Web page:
Specialization Versus Diversification as Alternative Strategies for Sustainable Growth in Resource-rich Developing Countries. Case of Nigeria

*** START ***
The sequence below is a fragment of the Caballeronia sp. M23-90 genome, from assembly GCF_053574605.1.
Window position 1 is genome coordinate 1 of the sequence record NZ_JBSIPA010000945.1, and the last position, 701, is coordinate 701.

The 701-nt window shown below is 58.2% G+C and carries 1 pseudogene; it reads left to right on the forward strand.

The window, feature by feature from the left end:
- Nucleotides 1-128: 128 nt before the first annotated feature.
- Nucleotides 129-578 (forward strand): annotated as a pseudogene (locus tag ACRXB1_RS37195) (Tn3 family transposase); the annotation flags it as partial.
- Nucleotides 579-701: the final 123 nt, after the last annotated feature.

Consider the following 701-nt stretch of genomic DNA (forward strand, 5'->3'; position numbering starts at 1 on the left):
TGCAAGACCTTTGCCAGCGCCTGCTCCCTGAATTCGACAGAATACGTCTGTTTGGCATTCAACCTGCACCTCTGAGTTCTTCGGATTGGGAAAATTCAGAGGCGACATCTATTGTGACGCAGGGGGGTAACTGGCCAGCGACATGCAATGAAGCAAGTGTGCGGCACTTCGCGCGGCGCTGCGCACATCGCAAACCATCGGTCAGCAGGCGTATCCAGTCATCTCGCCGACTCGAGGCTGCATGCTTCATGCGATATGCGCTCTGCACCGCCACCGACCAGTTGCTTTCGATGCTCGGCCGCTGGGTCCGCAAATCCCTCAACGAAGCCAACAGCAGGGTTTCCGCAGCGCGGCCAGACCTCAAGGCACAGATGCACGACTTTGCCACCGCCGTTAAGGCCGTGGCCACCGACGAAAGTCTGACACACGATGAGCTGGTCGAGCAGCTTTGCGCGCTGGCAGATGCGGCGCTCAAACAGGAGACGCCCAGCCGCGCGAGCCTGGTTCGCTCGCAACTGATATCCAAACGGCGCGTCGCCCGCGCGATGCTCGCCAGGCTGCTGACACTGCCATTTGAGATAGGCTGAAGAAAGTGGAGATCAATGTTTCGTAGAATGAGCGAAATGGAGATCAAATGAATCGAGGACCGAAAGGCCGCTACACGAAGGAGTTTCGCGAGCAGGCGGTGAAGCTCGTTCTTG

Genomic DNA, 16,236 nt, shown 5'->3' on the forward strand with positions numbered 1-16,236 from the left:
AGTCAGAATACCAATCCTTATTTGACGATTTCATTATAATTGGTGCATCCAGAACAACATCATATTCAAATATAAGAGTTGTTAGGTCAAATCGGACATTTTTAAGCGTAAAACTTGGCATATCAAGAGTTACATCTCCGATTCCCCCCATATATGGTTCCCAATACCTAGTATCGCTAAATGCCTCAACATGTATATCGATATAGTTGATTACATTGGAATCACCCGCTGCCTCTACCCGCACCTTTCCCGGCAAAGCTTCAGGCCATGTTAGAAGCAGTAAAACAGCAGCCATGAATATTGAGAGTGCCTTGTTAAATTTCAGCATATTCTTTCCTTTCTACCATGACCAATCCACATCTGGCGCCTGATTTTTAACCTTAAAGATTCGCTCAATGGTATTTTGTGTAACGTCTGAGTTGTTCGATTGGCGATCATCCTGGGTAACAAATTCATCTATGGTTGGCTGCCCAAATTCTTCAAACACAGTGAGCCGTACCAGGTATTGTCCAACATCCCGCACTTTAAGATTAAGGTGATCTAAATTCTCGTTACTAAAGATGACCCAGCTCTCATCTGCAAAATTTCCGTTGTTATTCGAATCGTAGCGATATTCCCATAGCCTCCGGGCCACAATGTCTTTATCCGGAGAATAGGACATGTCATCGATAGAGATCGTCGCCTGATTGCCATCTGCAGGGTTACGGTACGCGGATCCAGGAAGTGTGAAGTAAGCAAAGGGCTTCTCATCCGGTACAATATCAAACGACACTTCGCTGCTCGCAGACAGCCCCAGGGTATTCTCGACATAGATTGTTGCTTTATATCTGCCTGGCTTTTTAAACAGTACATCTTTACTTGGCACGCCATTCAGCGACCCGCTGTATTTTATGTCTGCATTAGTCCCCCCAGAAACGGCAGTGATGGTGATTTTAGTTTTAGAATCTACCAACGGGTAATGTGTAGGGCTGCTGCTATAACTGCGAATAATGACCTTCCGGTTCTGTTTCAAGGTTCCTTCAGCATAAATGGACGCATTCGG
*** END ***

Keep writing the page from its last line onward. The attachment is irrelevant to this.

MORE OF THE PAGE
The question of whether developing countries should pursue specialization or diversification in export as a driver of sustainable economic growth has been a subject of an intense debate in economic literature. At present, one understanding of the debate, as postulated by Imbs and Wacziarg (2003), is that economies grow through two stages of diversification and concentration as income grows: they initially diversify but re-specialize once a (relatively) high level of income per capita is attained. A U-shaped curve best explains the notion. With Nigeria as a reference country, we employed ARDL procedure and examined the aforementioned exposition over the period 1960-2019. Specifically, the non-monotonic relationship between diversification and growth is examined. In furtherance, we examined the impact of diversification on the effect of non-oil exports on growth. Employing an augmented production-function framework and two distinct measures of diversification, we find, contrary to the Imbs-Wacziarg notion, a monotonic (increasing) relationship between diversification and growth, suggesting that diversification, rather than specialization, continues with growth. Applying a similar framework and five different measures of non-oil exports, we find that the impact of diversification on the effects of agricultural and industrial sectors on growth is higher, as compared to building and construction, wholesale and retail, services sectors.